No, I mean, listen, every single company for the most part, whether it's positive or negative, is going to be impacted by inflation in some capacity. So, in that realm, no, they're not, immune to any inflationary pressures. Having said that, when you take a look at evaluation perspective. And, we've described this before, and I apologize if this is, repeat for anyone. But, when you think about a company's valuation, you think about it in terms of tomorrow's dollars often. What is going to happen? 1 quarter, 2 quarters, 1 year, 2 years, 10 years out. Then you discount it back today to figure out how much a stock should be worth. Just, investing 101 and it's called, the concept is time value of money. And so, when you have these really high periods of inflation. High inflation leads to ultimately raising interest rates and higher interest rates leads to a higher discount rate.

So, for so many stock companies, or for sorry... for so many growth companies. That future cash flow is what everyone's betting on. And so, when you discount it back to today's dollars with higher interest rates, that's when you start getting in a position where the stocks potentially are just not worth as much. And so, Salesforce, when you start looking at it from that perspective. Salesforce, is not going to be nearly affected as the way a company, like zoom or a company like Roblox would be. Because, those cash flows are going to be expected a lot sooner and a lot more predictably, than a company like Roblox will where everything is 5-10-15 years away. So, will they be hurt by rising inflation, rising rates. Yes, will they be hurt to the extent that Roblox and some of these, higher growth names are? No, that's just, how we're looking at valuations relative to each other, from a growth perspective.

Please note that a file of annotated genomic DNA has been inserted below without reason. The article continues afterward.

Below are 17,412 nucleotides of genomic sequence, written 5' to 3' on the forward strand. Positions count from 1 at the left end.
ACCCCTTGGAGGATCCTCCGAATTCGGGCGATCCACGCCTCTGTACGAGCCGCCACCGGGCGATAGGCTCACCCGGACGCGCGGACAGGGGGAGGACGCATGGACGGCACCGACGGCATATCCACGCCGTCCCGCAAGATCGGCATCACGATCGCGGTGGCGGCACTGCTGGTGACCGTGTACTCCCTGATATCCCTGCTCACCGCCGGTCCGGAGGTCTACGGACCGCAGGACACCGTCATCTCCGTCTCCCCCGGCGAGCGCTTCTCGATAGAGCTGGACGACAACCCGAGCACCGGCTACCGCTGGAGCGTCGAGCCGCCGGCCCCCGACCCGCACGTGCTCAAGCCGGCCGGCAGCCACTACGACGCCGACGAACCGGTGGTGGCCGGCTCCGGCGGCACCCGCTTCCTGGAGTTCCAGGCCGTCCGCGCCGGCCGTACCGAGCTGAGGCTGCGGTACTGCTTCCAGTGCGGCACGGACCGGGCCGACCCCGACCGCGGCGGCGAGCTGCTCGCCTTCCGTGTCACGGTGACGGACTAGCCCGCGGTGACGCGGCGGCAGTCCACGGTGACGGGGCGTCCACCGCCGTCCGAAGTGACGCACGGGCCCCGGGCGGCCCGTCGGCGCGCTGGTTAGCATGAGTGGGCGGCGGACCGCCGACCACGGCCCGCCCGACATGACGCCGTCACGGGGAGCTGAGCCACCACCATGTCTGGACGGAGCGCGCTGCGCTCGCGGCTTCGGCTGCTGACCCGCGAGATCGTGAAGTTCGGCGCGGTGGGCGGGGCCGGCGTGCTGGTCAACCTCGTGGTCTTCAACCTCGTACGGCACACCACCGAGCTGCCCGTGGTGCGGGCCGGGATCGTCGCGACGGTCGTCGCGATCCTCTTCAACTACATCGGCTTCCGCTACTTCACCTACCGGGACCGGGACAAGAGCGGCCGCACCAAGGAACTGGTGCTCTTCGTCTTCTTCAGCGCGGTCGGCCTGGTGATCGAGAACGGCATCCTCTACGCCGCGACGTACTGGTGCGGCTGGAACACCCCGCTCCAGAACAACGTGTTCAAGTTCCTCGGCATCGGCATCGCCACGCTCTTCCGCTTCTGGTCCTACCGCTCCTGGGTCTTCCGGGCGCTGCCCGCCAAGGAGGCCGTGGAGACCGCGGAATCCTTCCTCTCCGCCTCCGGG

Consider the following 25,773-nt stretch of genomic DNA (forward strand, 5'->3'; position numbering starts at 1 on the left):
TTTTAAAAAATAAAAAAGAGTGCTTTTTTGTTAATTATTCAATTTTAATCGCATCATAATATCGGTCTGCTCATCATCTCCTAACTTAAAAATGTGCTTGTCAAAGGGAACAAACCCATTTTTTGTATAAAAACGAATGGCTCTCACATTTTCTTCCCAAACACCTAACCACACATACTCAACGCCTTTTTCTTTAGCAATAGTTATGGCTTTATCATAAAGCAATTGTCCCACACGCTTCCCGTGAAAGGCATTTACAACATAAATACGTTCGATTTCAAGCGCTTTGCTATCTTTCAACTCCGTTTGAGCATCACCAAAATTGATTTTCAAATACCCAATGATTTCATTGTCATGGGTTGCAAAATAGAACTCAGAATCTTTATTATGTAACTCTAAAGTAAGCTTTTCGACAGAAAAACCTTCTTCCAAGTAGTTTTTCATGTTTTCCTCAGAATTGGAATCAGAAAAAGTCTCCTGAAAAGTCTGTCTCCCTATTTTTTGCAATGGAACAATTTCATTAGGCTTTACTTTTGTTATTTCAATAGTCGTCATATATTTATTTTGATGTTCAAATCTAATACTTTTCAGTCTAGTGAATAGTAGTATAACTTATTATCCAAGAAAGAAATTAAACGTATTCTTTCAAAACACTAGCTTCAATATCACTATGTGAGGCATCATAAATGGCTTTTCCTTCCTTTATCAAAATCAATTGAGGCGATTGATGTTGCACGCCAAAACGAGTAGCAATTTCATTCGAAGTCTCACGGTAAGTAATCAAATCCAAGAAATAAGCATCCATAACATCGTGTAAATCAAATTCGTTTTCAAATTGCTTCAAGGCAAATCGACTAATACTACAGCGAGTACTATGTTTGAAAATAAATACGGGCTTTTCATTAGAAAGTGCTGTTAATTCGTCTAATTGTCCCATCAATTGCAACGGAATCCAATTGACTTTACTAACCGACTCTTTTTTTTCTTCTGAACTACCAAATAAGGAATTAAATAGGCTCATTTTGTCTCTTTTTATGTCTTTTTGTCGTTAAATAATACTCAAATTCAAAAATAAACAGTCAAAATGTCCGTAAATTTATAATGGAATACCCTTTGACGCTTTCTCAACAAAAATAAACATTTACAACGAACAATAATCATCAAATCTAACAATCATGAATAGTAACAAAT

Peter Starr Northrop: